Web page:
Serious Eats’ All-American Beef Stew looked like a more involved process but I was curious to know if the extra effort would pay off. It features a handful of heavy-hitting umami-building ingredients like anchovies, soy sauce, and Worcestershire sauce.
How I Tested the Beef Stew Recipes
I made the stews on three consecutive nights (two stews on the last night), saving the leftovers so that my family and I could try them all side by side at the end. Not surprisingly, all of the leftovers held up well and tasted perhaps even better a day or two later. My ratings are based on overall flavor, ease of preparation, and texture.
1. The Lightest Stew: Delish’s Best-Ever Beef Stew
- Overall rating: 7/10
- Get the recipe: Delish’s Best-Ever Beef Stew
- Read more: Delish’s Best-Ever Beef Stew Is Relatively Quick but Lacks Richness
I was excited at the prospect of a comforting beef stew in under two hours. Delish’s recipe achieves this by keeping all of the cooking on the stovetop (the other recipes pop the Dutch oven into the oven to slowly simmer). The ingredients and method all seemed pretty standard: In a nutshell, brown the meat, sauté some aromatics, add liquid, and simmer. Of all of the recipes, this one used the smallest amount of meat and, proportionally, the largest amount of liquid. The end result reflected this difference. Overall, the stew just felt thin, more like a soup than a stew. The flavor was rich, the beef was tender, but the broth simply lacked body.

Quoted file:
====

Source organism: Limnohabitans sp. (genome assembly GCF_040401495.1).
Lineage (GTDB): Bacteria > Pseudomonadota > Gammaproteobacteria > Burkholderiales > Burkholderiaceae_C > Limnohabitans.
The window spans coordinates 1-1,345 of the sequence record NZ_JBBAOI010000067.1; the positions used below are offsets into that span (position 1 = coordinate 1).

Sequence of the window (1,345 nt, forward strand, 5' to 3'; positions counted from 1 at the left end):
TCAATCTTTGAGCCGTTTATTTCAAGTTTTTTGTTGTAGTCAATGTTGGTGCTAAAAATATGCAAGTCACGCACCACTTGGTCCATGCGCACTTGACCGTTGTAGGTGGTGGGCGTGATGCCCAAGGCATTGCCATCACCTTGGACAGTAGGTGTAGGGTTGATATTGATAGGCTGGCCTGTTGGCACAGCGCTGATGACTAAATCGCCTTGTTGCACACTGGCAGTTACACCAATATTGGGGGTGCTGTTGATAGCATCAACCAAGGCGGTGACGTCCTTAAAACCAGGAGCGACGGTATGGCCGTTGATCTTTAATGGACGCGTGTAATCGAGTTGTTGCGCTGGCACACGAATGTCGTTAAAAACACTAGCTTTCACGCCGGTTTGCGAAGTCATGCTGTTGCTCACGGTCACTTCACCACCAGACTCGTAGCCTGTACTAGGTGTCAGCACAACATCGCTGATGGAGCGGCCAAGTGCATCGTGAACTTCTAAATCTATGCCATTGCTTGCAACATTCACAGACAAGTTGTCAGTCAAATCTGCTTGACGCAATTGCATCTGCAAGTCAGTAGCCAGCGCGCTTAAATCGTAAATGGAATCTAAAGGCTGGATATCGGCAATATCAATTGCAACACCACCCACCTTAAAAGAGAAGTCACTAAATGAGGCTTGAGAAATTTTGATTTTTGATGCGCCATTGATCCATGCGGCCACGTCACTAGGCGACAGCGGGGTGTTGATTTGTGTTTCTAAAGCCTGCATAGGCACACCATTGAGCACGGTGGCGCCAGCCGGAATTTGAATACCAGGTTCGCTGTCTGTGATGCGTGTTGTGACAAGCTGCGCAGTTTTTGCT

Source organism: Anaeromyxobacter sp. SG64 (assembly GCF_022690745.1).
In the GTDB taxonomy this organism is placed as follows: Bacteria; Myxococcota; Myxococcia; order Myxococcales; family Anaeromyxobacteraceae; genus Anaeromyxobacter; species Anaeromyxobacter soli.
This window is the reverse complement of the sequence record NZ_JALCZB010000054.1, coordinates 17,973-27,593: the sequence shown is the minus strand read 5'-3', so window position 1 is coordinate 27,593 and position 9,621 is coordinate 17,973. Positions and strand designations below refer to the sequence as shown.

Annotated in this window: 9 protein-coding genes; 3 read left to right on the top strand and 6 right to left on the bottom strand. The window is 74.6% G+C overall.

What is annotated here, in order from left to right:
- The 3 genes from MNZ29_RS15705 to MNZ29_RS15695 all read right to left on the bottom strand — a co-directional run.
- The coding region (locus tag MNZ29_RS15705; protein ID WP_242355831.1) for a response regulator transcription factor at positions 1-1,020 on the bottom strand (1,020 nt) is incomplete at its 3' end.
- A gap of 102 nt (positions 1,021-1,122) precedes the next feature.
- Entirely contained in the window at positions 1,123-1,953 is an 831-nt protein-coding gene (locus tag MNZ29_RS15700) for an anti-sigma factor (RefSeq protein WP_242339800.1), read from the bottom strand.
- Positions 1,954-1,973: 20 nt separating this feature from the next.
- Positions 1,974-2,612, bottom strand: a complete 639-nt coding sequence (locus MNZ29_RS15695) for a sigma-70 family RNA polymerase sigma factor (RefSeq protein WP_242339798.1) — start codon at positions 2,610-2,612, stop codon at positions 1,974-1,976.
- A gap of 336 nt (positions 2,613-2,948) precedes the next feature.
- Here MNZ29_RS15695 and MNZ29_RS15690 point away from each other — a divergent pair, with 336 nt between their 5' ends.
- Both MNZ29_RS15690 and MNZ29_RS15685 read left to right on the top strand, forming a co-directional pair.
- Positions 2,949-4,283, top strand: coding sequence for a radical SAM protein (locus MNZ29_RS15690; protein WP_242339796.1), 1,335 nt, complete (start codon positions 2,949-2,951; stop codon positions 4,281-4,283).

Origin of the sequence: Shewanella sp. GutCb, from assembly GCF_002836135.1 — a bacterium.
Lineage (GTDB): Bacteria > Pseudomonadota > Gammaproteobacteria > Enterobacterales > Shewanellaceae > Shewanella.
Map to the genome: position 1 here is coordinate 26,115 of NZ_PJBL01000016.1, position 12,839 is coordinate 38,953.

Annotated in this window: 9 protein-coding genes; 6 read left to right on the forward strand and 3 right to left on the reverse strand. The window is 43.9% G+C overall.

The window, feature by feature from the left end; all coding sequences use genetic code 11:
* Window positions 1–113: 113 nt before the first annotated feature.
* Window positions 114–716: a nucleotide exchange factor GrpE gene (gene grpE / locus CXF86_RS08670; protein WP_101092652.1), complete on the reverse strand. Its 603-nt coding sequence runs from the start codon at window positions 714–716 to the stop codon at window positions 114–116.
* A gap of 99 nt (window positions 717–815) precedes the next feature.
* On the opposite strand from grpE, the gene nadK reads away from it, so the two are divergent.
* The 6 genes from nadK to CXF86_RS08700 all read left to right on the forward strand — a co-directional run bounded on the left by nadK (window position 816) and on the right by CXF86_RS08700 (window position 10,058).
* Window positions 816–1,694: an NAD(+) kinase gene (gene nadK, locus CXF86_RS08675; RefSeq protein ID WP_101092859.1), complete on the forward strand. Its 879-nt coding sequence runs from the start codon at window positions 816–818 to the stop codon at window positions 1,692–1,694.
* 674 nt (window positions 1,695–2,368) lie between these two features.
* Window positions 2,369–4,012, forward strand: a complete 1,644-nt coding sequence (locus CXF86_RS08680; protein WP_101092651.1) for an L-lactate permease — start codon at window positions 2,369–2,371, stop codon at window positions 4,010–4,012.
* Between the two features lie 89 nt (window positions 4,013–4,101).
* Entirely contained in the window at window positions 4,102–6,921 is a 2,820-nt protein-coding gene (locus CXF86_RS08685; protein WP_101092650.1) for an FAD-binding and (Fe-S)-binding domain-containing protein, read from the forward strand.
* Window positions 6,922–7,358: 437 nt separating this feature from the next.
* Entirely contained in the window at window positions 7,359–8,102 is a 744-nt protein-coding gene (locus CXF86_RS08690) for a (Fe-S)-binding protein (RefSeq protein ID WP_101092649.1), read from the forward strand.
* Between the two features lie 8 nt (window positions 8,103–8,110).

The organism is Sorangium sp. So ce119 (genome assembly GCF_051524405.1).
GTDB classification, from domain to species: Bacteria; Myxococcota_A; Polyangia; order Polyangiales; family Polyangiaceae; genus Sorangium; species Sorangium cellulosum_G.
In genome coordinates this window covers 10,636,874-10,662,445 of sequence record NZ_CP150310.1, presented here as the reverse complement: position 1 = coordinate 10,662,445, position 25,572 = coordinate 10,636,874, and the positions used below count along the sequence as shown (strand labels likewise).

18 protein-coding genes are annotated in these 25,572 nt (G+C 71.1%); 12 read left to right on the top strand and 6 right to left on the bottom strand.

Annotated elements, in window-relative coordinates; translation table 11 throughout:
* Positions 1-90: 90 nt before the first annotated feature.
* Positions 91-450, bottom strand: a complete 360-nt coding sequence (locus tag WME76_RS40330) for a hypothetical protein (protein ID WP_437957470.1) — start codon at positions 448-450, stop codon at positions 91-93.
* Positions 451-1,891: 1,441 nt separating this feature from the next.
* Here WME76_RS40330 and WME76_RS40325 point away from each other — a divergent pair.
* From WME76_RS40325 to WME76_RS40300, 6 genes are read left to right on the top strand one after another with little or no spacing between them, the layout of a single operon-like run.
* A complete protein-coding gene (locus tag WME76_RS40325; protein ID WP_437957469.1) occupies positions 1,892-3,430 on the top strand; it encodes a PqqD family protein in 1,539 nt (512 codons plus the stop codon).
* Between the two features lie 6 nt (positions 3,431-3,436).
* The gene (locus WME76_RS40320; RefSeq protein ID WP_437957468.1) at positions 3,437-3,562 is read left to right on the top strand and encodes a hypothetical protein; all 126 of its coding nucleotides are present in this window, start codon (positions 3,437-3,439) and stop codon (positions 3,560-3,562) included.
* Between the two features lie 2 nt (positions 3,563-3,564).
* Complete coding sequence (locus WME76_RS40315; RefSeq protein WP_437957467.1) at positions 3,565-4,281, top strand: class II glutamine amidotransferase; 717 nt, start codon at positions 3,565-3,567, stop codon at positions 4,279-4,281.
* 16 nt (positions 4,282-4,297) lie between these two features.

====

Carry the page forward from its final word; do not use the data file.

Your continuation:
2. The Project: Serious Eats’ All-American Beef Stew
- Overall rating: 8.5/10
- Get the recipe: Serious Eats’ All-American Beef Stew
- Read more: Serious Eats’ Beef Stew Recipe Has Some Smart Tricks for Serious Umami Depth